This fundamental divide between citizenship and humanity, insiders and outsiders, is crucial to understanding why and how migrant workers are exploited. It's also crucial when thinking about strategies, because many of strategies that could improve the rights and protections afforded to migrant workers ultimately boil down to ways of closing the gap between the privileges of citizenship and the vulnerability attached to humanity in general.
There are a number of concrete steps that we can contemplate when it comes to closing the division between citizens and non-citizens. One of the most important of these, which Sam alluded to last week, regards the fact that many legal migrant workers lack the capacity to change their employers. This is because their work and residency rights are tied to a specific employer, and as a consequence they're unable to effectively or easily express grievances when their employer ends up exploiting, excluding, or otherwise harming them. The ability to change employers is something that nearly all citizens enjoy as a matter of course, but it's not a right that many migrants have.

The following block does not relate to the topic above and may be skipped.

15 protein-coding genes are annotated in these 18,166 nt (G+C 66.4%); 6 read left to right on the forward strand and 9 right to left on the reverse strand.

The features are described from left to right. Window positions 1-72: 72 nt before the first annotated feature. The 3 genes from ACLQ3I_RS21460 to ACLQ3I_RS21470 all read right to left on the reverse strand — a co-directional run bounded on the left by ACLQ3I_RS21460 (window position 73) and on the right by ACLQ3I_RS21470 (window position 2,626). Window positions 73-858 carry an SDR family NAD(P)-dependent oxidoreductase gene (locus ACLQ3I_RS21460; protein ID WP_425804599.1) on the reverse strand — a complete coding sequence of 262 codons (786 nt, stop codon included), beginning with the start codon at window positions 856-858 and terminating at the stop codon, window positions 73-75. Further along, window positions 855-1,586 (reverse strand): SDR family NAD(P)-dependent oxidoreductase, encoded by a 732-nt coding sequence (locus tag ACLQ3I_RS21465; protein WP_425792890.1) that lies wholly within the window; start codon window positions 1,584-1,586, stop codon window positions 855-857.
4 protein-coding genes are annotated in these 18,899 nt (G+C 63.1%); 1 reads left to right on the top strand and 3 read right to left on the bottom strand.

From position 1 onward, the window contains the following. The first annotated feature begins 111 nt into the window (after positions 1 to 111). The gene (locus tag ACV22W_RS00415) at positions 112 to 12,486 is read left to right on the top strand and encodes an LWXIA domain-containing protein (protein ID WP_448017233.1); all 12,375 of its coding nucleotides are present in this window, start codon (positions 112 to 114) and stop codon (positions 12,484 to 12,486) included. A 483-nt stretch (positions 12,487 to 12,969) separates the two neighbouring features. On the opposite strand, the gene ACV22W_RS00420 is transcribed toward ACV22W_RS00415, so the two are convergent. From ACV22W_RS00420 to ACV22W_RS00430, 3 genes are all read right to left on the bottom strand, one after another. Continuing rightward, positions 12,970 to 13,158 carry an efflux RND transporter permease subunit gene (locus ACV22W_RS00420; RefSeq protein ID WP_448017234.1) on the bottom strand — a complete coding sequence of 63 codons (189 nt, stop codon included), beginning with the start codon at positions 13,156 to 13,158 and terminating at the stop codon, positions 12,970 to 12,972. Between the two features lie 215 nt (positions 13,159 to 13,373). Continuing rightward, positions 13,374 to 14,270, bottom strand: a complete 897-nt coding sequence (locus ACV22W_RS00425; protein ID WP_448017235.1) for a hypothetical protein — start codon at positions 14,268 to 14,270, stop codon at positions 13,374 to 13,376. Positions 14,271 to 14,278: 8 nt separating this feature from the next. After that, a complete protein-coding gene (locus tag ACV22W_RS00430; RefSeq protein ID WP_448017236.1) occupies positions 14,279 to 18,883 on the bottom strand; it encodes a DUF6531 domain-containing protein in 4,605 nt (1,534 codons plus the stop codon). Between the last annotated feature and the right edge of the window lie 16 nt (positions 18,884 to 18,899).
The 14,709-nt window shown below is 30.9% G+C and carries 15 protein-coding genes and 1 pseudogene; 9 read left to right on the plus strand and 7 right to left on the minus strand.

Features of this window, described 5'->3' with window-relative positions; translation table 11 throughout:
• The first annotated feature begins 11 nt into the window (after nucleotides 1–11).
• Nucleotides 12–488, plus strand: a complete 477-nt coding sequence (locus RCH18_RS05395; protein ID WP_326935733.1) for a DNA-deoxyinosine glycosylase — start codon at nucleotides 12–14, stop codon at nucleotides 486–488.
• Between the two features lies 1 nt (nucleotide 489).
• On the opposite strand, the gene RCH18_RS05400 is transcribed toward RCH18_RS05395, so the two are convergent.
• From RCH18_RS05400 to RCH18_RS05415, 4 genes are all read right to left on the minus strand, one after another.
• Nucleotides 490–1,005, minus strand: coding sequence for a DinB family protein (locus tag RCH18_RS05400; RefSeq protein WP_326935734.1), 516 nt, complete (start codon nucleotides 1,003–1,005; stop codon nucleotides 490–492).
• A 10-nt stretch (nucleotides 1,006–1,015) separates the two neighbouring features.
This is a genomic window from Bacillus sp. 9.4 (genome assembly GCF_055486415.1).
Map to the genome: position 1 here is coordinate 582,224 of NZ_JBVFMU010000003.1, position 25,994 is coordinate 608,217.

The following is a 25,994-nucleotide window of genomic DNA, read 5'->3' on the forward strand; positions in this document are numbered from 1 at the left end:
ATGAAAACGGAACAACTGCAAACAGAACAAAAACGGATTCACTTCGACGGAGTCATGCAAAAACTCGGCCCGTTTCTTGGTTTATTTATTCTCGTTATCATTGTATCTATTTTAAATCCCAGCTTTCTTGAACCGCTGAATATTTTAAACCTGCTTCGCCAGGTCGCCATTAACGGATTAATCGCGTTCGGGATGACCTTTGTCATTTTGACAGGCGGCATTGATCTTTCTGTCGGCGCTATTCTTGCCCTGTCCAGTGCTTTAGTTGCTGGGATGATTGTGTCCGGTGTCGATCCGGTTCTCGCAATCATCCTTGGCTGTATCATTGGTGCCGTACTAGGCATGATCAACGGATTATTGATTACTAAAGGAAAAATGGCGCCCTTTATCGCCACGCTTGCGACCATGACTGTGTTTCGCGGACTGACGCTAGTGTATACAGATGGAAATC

So when it comes to strategies for addressing abuse, one of the most simple and straightforward steps is to enable migrant workers to seek other forms of employment. The capacity to seek employment creates a bargaining chip or a platform for negotiation with a current employer. The possibility of employment elsewhere provides the migrant worker with a foundation from which to suggest that they may not want to be employed by their employer anymore. So giving migrant workers the right to change employers is a fundamental way of enabling them to exercise their interests, and to be properly paid and supported in their work.